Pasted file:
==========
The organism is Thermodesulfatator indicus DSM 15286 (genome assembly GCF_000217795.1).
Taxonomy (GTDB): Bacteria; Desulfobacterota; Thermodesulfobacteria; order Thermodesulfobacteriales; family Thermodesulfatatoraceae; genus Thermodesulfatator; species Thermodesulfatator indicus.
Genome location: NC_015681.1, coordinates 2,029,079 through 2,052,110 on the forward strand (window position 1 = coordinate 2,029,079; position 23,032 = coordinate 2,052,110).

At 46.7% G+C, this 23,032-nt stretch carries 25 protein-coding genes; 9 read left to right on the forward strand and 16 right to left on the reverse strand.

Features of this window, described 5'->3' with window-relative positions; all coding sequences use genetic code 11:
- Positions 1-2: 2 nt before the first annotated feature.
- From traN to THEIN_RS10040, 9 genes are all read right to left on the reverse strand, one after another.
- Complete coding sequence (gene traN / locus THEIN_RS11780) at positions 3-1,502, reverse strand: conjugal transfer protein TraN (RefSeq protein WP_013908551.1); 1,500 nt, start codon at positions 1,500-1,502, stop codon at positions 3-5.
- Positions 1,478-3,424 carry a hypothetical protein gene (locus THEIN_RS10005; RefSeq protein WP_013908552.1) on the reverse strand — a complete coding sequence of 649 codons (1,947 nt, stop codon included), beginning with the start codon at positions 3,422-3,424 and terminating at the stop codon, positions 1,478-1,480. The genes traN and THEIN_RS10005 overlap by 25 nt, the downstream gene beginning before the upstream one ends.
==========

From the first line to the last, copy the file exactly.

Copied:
The organism is Thermodesulfatator indicus DSM 15286 (genome assembly GCF_000217795.1).
Taxonomy (GTDB): Bacteria; Desulfobacterota; Thermodesulfobacteria; order Thermodesulfobacteriales; family Thermodesulfatatoraceae; genus Thermodesulfatator; species Thermodesulfatator indicus.
Genome location: NC_015681.1, coordinates 2,029,079 through 2,052,110 on the forward strand (window position 1 = coordinate 2,029,079; position 23,032 = coordinate 2,052,110).

At 46.7% G+C, this 23,032-nt stretch carries 25 protein-coding genes; 9 read left to right on the forward strand and 16 right to left on the reverse strand.

Features of this window, described 5'->3' with window-relative positions; all coding sequences use genetic code 11:
- Positions 1-2: 2 nt before the first annotated feature.
- From traN to THEIN_RS10040, 9 genes are all read right to left on the reverse strand, one after another.
- Complete coding sequence (gene traN / locus THEIN_RS11780) at positions 3-1,502, reverse strand: conjugal transfer protein TraN (RefSeq protein WP_013908551.1); 1,500 nt, start codon at positions 1,500-1,502, stop codon at positions 3-5.
- Positions 1,478-3,424 carry a hypothetical protein gene (locus THEIN_RS10005; RefSeq protein WP_013908552.1) on the reverse strand — a complete coding sequence of 649 codons (1,947 nt, stop codon included), beginning with the start codon at positions 3,422-3,424 and terminating at the stop codon, positions 1,478-1,480. The genes traN and THEIN_RS10005 overlap by 25 nt, the downstream gene beginning before the upstream one ends.